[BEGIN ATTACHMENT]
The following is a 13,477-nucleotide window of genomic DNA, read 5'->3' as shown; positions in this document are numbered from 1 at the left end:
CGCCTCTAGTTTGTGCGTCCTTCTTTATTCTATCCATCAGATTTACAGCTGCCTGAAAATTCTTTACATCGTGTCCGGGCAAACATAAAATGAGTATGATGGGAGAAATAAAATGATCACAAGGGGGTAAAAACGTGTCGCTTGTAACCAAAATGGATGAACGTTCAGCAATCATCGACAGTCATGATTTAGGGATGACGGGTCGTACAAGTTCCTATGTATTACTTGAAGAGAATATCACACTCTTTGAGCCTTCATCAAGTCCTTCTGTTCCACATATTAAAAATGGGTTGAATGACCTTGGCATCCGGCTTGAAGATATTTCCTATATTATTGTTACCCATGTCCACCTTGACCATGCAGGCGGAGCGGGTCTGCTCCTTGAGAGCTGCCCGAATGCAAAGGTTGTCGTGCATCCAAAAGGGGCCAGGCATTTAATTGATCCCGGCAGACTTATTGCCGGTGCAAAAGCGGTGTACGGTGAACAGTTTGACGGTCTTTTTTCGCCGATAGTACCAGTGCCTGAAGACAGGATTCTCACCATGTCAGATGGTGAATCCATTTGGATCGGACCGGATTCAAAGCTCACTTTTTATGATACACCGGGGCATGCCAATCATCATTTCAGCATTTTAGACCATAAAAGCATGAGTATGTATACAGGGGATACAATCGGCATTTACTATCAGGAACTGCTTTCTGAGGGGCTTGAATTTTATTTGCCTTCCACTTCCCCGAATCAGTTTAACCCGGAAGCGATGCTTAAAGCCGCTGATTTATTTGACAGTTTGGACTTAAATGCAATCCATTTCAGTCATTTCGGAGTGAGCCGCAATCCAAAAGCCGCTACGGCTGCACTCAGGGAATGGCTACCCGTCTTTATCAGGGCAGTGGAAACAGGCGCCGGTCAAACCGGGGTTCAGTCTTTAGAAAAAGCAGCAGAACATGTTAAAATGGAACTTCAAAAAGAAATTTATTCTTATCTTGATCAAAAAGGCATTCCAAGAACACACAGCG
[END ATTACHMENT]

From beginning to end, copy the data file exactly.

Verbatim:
The following is a 13,477-nucleotide window of genomic DNA, read 5'->3' as shown; positions in this document are numbered from 1 at the left end:
CGCCTCTAGTTTGTGCGTCCTTCTTTATTCTATCCATCAGATTTACAGCTGCCTGAAAATTCTTTACATCGTGTCCGGGCAAACATAAAATGAGTATGATGGGAGAAATAAAATGATCACAAGGGGGTAAAAACGTGTCGCTTGTAACCAAAATGGATGAACGTTCAGCAATCATCGACAGTCATGATTTAGGGATGACGGGTCGTACAAGTTCCTATGTATTACTTGAAGAGAATATCACACTCTTTGAGCCTTCATCAAGTCCTTCTGTTCCACATATTAAAAATGGGTTGAATGACCTTGGCATCCGGCTTGAAGATATTTCCTATATTATTGTTACCCATGTCCACCTTGACCATGCAGGCGGAGCGGGTCTGCTCCTTGAGAGCTGCCCGAATGCAAAGGTTGTCGTGCATCCAAAAGGGGCCAGGCATTTAATTGATCCCGGCAGACTTATTGCCGGTGCAAAAGCGGTGTACGGTGAACAGTTTGACGGTCTTTTTTCGCCGATAGTACCAGTGCCTGAAGACAGGATTCTCACCATGTCAGATGGTGAATCCATTTGGATCGGACCGGATTCAAAGCTCACTTTTTATGATACACCGGGGCATGCCAATCATCATTTCAGCATTTTAGACCATAAAAGCATGAGTATGTATACAGGGGATACAATCGGCATTTACTATCAGGAACTGCTTTCTGAGGGGCTTGAATTTTATTTGCCTTCCACTTCCCCGAATCAGTTTAACCCGGAAGCGATGCTTAAAGCCGCTGATTTATTTGACAGTTTGGACTTAAATGCAATCCATTTCAGTCATTTCGGAGTGAGCCGCAATCCAAAAGCCGCTACGGCTGCACTCAGGGAATGGCTACCCGTCTTTATCAGGGCAGTGGAAACAGGCGCCGGTCAAACCGGGGTTCAGTCTTTAGAAAAAGCAGCAGAACATGTTAAAATGGAACTTCAAAAAGAAATTTATTCTTATCTTGATCAAAAAGGCATTCCAAGAACACACAGCG